There’s a special place in my heart for deck-building games — it’s just that it’s a twisty, confusing place.
On the one hand, the basic concept behind deck-building is nothing less than an absolute stroke of genius. On the other, I’m one of those theme guys that can’t help but need a reason for all the sheep-shuffling, card-conscripting, and goblin-ganking that board games regularly task me with. And while it’s a hoot to listen to my Dominion-loving buddy Stephen try to explain away that game’s thematic failures by insisting on a historically plausible kingdom composed of two witches, three markets, and a half-dozen duchies, I remain unconvinced. Although there are exceptions (like Mage Knight, upon which you could read a three-part series and never guess is running on deck-built steam), this is a genre I admire more from a mechanical standpoint than because I’m actually smitten.
Until Core Worlds, that is. Because I’m in love with Core Worlds, and I don’t care who sees us making out in public.
It’s easy to read about the ladies and gentlemen of previous times — say, the Regency or Victorian eras — and cluck at just how silly and simple those people were, to care only as far into the future as next Friday’s ball or Jane Warmporridge’s upcoming wedding. To fret so intently over appearances and the ministrations of their servants. To live with such a vast gulf between husbands and wives. It’s so easy to read about those people in those different times and let out a sort of superior chuckle. The easiest thing in the world, really.
So although a few folks have voiced concerns that Ladies & Gentlemen sounds a bit, ahem, sexist, in reality it’s a marvelous tool. For, you see, by the end of the game you’ll understand precisely how much a well-matched dress and hat can matter. Most importantly, this is one of the first board games that has stood out to me as having actually taught me something. And I’m not talking about trivia, because I’ll be damned if I’m going to say Trivial Pursuit is an important game.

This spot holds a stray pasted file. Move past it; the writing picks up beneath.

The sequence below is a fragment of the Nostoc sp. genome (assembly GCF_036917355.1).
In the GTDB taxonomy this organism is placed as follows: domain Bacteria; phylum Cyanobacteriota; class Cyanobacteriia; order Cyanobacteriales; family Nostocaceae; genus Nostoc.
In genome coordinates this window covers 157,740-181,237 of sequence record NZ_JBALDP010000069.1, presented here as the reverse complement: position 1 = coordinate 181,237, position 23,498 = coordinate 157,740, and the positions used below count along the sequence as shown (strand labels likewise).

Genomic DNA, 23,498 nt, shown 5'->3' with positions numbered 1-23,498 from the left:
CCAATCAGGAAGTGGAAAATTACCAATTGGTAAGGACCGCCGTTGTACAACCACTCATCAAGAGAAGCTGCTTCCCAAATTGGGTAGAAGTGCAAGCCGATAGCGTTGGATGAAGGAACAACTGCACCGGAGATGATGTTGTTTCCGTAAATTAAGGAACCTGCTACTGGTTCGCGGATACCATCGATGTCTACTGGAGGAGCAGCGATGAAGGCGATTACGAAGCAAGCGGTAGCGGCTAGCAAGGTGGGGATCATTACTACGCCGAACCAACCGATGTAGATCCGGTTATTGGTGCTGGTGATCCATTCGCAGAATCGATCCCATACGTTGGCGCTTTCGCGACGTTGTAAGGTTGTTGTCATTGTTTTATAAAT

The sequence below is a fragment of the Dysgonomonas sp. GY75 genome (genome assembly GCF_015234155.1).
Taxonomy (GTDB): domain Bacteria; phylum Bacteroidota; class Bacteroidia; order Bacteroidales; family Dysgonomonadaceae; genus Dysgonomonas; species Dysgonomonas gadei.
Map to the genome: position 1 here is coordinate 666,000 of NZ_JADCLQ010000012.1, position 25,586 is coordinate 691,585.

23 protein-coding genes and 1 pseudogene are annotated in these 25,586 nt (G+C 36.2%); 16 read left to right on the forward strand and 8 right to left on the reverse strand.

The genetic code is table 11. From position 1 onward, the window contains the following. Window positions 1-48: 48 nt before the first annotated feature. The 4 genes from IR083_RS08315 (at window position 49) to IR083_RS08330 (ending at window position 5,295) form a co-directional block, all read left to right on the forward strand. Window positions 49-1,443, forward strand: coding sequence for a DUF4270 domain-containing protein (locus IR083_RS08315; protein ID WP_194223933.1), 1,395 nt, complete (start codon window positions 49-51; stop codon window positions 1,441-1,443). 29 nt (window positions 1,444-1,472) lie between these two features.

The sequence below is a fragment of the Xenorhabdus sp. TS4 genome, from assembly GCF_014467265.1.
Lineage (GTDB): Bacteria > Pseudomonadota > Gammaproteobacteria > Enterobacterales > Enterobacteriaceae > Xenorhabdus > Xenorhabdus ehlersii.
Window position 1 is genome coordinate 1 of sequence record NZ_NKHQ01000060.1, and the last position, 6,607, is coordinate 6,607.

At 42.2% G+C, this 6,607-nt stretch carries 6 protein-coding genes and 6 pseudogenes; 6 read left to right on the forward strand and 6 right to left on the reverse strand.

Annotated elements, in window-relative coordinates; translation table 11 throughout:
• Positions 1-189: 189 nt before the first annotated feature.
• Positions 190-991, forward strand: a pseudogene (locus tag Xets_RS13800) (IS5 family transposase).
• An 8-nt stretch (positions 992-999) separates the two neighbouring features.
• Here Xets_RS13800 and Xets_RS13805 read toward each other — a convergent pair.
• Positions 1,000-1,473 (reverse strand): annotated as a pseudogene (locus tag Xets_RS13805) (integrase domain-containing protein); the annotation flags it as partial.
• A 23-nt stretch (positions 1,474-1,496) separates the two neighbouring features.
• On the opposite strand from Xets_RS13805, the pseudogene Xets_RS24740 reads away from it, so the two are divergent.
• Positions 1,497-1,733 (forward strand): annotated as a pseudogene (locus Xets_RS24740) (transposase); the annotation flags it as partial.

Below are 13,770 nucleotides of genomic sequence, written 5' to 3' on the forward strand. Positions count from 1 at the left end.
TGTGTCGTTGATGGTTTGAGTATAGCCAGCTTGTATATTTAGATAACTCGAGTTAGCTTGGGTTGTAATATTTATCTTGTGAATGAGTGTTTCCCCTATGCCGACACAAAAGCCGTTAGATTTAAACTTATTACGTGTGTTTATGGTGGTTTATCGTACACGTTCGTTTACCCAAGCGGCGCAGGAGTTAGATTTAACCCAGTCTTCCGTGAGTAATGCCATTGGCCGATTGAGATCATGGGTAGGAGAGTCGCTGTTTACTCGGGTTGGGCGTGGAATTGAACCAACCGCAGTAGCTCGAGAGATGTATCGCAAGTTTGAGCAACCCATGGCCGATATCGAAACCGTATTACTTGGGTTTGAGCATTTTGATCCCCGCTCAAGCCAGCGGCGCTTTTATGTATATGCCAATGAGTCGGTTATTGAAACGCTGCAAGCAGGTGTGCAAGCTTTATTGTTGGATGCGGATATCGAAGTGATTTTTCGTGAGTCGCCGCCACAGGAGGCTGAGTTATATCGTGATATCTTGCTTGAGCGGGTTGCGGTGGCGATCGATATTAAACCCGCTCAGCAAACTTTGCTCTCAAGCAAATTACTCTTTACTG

Once upon a time there was a cowboy by the name of Mark Klassen, though everybody called him Dr. Handsome. Nobody is sure what Mark did for a living — whether he erected hospitals with his bare hands, or just watched way too much Grey’s Anatomy and ER in between modeling gigs. Really, it’s a hell of a mystery. Whatever the case, Mark decided to design the board game equivalent of those fine television programs, though minus all the chiseled doctors and ravishing nurses hooking up. The result is Quarantine from Mercury Games, and it’s unlike anything you’ve played before.
In last month’s installment of Alone Time, I mentioned that the Lord of the Rings Card Game from Fantasy Flight Games was very possibly the only solo game a fella would ever need. And perhaps you thought to yourself, “What if I don’t want to design decks and buy more quests? Also, I hate hobbits.” If that’s the case, today we’re going to talk about two different editions of another game from FFG. It’s Elder Sign, and it’s much more self-contained, has a lot more dice, and doesn’t have quite as high a barrier to entry. And anyway, what could be more anti-hobbit than H.P. Lovecraft’s Cthulhu mythos?
The original plan was to write a lengthy battle report showing off the capabilities of Queen Maldaria and Torgan, the second summoners for the Phoenix Elves and Tundra Orcs. You know, like we did last week for the new Guild Dwarves and Cave Goblins. Then the actual match didn’t go quite as me and Somerset hoped — as dynamic and interested as the battle had been, it didn’t feel like it would make for particularly good reading. Our rematch was similar, though inverted. That will make sense later.